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Thursday, January 31, 2013

Concert Review: The Man of Steel

Marc-André Hamelin at the 92nd Street Y.
by Paul J. Pelkonen
Marc-André Hamelin. Photo by Fran Kaufman © 2013 Marc-André 
There's nothing conventional about Marc-André Hamelin. The Canadian-born pianist is an authentic virtuoso. His recitals combine fierce technical chops with in-depth explorations of the dark corners of the catalogue. For piano cognonscenti, they are nearly sacred events.

On Wednesday night at the 92nd St. Y's Kaufman Auditorium, Mr. Hamelin  started with the G Minor Organ Fantasia and Fugue of Johann Sebastian Bach. Playing a transcription by Theodor Szántó, Mr. Hamelin hammered out the chords, lending a thunderous weight to Bach's musical ideas. The fugue emerged from this turmoil, putting the work's ideas back in order before revealing the cosmic concepts written into Bach's figured bass.

The Sonatina Seconda by Ferruccio Busoni is that composer pushing the envelope with a leaden bump of pianistic complexity. Mr. Hamelin seemed to relish the bleak colors called forth in this music, grim, almost atonal fragments that coalesce into a dark, coherent whole. Playing with muscle and drive, he made the sound of the Steinway like a crack of thunder in the intimate space of Kaufmann Concert Hall.

The works by Debussy that followed were somewhat sunnier. L'Isle joyeuse was paired with Book I of Images, with Mr. Hamelin expertly evoking the limpid, descriptive phrases that Debussy used to recreate the sound of wind and water. The Hommage à Rameau looked back two centuries to France's great baroque composer. Finally Mouvement featured Mr. Hamelin's brand of muscular pianism, expressing its staccato rhythms and subtle thematic development.

The second half of the program started with the New York premiere of Mr. Hamelin's own composition: a jaw-dropping set of Variations on the 24th Violin Caprice. Mr. Hamelin reworks Paganini's famous theme repeatedly, twisting the melody into almost atonal intervals, breaking the theme down into its components and reassembling it into fascinating new forms. In the later variations he ventures into the musical territory of Led Zeppelin and Beethoven, including winks to the former's "Whole Lotta Love" and the latter's Fifth Symphony.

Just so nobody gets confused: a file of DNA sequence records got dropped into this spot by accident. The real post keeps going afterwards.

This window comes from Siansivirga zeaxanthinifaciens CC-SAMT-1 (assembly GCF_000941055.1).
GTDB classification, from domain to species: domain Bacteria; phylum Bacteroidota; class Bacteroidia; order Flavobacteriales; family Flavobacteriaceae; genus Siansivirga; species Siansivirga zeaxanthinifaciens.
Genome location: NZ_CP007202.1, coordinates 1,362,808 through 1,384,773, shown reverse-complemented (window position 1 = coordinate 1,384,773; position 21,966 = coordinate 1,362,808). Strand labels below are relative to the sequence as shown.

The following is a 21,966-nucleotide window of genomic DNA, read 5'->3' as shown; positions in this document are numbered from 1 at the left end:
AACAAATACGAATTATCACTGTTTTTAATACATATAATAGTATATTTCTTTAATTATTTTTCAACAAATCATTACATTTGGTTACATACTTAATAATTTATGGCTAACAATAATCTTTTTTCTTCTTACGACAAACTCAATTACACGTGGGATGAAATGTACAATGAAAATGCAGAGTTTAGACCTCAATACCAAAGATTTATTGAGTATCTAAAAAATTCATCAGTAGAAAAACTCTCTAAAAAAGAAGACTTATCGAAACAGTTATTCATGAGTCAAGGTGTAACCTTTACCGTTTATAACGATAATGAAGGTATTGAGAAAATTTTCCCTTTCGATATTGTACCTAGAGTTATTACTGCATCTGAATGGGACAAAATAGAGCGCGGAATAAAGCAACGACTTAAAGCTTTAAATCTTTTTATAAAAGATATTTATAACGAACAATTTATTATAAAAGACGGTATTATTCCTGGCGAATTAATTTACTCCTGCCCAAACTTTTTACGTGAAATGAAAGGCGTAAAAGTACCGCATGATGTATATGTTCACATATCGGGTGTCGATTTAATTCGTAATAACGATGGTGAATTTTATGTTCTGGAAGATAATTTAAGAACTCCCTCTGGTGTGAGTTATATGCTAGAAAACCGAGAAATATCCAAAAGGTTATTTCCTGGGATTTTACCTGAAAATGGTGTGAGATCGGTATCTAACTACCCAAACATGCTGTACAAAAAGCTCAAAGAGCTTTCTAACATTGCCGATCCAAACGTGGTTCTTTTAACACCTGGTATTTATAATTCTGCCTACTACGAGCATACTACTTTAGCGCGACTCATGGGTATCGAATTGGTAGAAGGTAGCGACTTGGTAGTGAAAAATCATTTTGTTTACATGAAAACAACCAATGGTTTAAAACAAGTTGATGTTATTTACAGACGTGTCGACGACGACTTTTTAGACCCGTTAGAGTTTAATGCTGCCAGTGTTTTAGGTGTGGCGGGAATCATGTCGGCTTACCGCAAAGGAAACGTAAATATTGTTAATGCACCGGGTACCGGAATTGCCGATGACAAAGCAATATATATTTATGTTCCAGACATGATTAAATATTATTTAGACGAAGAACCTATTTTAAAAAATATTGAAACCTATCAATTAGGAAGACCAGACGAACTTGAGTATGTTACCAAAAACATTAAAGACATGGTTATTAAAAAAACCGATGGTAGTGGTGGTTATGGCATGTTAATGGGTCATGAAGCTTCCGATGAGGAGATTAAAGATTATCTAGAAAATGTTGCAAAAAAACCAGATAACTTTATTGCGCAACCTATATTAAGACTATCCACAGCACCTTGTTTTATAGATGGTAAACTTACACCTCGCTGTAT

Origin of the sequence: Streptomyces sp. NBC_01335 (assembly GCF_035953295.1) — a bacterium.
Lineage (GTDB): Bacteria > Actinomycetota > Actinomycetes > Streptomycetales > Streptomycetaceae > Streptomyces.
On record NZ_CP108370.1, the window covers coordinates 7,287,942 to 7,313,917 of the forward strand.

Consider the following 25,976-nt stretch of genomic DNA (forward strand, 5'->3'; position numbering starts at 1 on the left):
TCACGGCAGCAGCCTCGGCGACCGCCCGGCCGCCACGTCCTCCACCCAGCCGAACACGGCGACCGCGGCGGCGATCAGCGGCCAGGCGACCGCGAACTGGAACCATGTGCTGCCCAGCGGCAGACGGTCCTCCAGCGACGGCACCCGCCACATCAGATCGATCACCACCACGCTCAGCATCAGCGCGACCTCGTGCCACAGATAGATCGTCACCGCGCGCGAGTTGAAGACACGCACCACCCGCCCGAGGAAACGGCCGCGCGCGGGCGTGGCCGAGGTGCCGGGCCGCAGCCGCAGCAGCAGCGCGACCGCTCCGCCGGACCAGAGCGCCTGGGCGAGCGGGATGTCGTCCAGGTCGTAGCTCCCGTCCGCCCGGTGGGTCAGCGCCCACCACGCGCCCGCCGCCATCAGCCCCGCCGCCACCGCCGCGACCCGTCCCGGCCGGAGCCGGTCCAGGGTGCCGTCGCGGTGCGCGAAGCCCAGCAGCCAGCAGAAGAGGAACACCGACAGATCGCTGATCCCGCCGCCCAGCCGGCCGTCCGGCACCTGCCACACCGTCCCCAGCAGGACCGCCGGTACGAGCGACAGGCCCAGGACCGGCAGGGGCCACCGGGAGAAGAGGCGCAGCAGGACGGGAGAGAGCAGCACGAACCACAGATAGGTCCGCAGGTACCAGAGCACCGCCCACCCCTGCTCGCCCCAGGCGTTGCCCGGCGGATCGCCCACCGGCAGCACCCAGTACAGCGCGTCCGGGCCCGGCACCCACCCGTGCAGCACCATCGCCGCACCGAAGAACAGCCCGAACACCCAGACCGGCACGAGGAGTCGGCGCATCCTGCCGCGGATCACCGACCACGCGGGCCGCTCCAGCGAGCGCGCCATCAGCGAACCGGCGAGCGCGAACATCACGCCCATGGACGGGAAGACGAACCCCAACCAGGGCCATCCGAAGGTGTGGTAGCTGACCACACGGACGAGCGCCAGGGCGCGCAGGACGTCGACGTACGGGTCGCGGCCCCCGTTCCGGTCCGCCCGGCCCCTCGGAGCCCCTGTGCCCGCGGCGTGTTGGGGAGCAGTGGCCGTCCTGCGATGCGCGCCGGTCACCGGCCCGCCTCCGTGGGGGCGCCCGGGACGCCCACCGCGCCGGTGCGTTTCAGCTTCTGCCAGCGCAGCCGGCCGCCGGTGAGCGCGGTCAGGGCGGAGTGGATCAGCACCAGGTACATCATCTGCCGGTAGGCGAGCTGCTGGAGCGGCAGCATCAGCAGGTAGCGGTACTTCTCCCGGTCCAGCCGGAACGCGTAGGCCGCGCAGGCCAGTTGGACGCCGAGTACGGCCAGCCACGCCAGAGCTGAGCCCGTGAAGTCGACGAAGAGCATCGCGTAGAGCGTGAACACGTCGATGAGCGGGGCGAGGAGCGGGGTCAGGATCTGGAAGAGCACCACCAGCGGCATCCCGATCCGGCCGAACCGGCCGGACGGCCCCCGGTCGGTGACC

The final section of the program featured three works by Sergei Rachmaninoff, who like Mr. Hamelin was a composer also known for his jaw-dropping talent at the keyboard. The set started with two Preludes, the No. 5 in G Major and the No. 12 in G# minor. This matched set resulted in some of the most fluid playing of the evening although the tempo remained brisk. Rachmaninoff's Sonata No. 2 followed: a workmanlike example of that composer's later style. Although Mr. Hamelin's performance was technically proficient, the work itself suffers from the absence of the brilliant thematic colors that make this composer's best output dazzle the ear.

Mr. Hamelin took two encores. He announced the first with this: "People always ask me why I play this as an encore. The answer is, because I love it," he launched into a lovely and light-fingered account of the Allegro from Mozart's B Sonata, with thrilling arpeggios and keyboard runs that made the audience respond in tumultuous fashion. He then followed with his own "Chopinata" Jazz Waltz, incorporating that composer's melodies into yet another dazzling virtuoso display.

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